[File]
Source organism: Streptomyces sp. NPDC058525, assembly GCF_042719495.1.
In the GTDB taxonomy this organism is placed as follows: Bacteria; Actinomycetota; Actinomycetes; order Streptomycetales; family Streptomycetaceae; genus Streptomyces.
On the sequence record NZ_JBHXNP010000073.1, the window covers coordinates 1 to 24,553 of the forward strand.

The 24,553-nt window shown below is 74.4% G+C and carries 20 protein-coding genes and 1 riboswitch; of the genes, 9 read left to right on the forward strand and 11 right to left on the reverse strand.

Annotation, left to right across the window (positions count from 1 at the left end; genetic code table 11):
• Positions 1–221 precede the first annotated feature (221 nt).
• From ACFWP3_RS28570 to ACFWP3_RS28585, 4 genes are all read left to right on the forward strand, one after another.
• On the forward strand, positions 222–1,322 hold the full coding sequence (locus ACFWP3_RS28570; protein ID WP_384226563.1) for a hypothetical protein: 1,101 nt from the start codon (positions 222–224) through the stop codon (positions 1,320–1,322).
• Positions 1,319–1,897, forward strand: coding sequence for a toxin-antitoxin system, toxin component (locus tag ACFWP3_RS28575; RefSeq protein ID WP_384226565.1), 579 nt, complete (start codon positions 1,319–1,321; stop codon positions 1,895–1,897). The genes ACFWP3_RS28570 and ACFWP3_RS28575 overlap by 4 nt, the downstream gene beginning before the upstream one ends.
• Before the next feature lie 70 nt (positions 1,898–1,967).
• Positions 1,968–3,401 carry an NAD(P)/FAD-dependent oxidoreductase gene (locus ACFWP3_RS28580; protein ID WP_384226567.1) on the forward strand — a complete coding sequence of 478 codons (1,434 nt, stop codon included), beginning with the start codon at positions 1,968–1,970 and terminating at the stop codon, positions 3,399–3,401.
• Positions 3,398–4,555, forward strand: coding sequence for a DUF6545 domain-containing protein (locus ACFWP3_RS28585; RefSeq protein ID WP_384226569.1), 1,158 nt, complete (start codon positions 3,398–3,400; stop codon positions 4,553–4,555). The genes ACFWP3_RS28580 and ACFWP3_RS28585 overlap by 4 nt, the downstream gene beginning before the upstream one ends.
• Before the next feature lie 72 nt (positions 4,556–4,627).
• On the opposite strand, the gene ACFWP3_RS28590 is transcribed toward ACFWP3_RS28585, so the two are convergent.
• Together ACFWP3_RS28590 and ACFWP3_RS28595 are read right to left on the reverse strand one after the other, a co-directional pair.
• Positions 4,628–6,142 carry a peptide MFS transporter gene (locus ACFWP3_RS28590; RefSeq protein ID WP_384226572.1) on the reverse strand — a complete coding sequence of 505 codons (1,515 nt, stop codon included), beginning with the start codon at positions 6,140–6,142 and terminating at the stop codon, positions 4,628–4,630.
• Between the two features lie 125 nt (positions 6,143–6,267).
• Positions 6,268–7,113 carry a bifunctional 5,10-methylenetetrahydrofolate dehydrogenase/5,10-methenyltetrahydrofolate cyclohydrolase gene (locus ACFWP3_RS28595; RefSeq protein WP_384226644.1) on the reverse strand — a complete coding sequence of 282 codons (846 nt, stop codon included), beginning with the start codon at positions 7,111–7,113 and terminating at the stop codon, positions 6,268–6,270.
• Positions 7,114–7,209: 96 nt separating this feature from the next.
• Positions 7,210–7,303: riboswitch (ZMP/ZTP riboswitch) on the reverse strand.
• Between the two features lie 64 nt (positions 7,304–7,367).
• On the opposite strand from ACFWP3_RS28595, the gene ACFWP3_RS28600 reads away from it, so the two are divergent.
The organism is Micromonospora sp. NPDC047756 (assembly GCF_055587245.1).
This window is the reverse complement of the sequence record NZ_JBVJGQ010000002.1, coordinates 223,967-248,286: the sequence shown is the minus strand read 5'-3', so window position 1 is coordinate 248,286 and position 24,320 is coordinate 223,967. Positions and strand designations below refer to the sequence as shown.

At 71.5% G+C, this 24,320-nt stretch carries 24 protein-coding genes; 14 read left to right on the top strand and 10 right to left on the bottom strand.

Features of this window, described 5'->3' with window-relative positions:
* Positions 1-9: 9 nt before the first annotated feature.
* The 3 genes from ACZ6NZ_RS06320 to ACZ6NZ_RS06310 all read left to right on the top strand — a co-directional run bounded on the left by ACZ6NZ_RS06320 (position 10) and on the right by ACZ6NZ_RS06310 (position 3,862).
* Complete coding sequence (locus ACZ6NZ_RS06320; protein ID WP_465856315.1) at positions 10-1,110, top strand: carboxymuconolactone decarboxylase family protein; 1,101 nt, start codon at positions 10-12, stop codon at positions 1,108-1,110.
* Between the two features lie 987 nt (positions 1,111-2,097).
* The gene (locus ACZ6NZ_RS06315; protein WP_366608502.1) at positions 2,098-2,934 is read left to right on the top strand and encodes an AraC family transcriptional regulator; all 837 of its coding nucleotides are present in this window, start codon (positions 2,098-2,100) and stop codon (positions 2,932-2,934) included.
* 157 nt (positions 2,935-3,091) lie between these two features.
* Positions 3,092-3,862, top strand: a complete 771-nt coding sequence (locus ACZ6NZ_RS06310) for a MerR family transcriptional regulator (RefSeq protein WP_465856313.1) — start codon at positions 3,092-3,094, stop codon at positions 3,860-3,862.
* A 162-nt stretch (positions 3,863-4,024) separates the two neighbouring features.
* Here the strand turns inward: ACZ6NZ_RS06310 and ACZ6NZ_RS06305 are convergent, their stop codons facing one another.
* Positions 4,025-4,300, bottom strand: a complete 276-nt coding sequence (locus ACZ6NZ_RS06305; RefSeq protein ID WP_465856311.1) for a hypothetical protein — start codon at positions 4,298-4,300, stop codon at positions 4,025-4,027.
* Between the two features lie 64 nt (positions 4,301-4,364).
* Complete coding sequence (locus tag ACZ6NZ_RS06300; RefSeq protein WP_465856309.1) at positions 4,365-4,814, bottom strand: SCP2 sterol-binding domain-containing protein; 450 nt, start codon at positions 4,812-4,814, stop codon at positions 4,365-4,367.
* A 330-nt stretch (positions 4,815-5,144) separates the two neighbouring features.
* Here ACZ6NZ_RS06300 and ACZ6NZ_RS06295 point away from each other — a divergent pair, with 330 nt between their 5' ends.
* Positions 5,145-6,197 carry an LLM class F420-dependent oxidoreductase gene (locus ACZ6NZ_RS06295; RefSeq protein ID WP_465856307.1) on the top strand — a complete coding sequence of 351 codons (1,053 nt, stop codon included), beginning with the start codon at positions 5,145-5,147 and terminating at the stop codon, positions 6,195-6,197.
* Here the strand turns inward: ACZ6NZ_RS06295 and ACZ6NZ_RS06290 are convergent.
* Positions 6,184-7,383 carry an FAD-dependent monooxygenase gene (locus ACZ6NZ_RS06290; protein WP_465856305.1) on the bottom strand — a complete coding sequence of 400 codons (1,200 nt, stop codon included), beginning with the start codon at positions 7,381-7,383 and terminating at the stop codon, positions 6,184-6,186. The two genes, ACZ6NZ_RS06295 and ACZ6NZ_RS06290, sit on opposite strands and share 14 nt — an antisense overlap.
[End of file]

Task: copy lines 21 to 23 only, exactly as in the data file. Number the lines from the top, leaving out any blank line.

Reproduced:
• Between the two features lie 64 nt (positions 7,304–7,367).
• On the opposite strand from ACFWP3_RS28595, the gene ACFWP3_RS28600 reads away from it, so the two are divergent.
The organism is Micromonospora sp. NPDC047756 (assembly GCF_055587245.1).